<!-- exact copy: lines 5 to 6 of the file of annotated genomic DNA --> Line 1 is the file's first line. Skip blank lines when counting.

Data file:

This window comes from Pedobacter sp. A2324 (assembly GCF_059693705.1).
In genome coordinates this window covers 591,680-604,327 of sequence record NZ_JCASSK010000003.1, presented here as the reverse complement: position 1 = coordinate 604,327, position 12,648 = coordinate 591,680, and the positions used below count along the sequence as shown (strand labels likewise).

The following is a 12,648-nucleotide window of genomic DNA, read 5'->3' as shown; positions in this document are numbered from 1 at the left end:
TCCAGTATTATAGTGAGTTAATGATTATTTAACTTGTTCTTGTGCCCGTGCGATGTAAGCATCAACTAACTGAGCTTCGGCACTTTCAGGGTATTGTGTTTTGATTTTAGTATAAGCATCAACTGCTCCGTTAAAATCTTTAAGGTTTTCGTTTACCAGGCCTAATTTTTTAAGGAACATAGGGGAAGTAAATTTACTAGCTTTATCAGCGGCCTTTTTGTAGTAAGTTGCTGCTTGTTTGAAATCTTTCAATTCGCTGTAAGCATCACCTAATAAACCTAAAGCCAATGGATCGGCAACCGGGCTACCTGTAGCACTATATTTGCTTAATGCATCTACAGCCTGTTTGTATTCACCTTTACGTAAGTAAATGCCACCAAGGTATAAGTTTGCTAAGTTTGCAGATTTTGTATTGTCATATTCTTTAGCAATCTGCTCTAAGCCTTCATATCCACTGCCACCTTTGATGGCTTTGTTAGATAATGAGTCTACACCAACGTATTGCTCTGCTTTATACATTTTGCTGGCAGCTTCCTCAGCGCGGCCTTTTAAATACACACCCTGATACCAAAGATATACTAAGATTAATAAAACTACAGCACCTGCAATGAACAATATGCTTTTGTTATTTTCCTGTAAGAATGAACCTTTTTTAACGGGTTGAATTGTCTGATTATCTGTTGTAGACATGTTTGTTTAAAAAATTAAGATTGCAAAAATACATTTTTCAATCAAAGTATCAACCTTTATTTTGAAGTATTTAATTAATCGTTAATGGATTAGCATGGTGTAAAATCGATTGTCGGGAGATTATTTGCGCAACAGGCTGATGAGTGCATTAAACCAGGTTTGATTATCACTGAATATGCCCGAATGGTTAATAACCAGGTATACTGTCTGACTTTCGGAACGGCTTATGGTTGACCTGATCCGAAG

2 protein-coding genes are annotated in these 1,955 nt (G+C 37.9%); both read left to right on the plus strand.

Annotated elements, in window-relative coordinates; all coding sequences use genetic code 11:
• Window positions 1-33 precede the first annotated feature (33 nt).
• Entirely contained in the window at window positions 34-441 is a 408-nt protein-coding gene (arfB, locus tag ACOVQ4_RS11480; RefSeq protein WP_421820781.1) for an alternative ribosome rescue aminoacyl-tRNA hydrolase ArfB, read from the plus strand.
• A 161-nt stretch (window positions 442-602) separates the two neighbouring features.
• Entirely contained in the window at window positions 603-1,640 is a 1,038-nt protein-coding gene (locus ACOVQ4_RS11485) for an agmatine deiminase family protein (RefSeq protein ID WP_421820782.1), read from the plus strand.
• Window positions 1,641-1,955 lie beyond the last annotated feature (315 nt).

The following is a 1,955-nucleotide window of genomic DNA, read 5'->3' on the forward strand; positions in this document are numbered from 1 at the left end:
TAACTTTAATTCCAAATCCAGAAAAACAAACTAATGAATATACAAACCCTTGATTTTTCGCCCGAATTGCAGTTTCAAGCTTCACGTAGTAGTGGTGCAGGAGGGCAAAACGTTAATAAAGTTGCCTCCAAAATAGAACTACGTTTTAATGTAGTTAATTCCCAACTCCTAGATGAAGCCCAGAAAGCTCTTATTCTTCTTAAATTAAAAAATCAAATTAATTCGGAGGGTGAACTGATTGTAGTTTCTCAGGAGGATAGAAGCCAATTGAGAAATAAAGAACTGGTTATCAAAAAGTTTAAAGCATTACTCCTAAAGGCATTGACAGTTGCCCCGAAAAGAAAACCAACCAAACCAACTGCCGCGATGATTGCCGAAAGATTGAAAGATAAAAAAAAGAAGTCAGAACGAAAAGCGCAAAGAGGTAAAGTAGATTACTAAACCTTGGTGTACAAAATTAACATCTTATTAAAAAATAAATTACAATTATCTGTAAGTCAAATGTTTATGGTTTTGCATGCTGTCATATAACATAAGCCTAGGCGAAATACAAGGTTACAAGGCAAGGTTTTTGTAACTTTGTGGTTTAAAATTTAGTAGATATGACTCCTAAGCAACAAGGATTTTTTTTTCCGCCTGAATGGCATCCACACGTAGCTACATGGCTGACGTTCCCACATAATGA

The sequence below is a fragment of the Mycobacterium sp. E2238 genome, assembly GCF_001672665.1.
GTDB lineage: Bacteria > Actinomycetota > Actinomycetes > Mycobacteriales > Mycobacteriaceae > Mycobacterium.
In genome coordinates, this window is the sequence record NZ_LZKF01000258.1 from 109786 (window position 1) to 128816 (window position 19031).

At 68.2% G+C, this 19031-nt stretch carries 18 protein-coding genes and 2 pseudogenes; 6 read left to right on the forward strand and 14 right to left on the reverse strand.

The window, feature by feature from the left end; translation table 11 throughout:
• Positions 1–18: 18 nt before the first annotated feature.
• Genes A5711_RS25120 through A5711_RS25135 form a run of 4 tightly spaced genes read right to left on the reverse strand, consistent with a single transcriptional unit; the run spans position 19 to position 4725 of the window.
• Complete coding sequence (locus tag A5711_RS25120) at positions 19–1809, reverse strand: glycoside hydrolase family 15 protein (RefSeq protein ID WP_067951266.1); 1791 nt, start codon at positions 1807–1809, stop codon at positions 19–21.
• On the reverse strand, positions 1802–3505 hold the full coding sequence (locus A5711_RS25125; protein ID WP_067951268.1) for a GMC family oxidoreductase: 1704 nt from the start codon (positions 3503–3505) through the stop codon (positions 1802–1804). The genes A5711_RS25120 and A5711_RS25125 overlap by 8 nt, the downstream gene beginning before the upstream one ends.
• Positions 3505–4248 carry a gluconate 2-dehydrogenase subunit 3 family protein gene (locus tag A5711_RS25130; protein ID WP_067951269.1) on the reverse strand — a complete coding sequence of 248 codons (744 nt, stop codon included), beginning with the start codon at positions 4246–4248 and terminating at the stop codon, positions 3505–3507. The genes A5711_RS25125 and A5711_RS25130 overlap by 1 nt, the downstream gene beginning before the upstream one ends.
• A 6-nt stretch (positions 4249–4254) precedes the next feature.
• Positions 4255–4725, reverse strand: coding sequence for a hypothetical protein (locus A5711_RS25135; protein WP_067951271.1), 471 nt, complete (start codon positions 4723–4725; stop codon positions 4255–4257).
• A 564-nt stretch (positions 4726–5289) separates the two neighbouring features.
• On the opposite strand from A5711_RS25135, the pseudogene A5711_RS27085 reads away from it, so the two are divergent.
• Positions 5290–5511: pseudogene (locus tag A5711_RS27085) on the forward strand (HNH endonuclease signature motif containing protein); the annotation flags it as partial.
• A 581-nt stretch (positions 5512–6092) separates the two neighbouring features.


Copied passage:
2 protein-coding genes are annotated in these 1,955 nt (G+C 37.9%); both read left to right on the plus strand.

Annotated elements, in window-relative coordinates; all coding sequences use genetic code 11: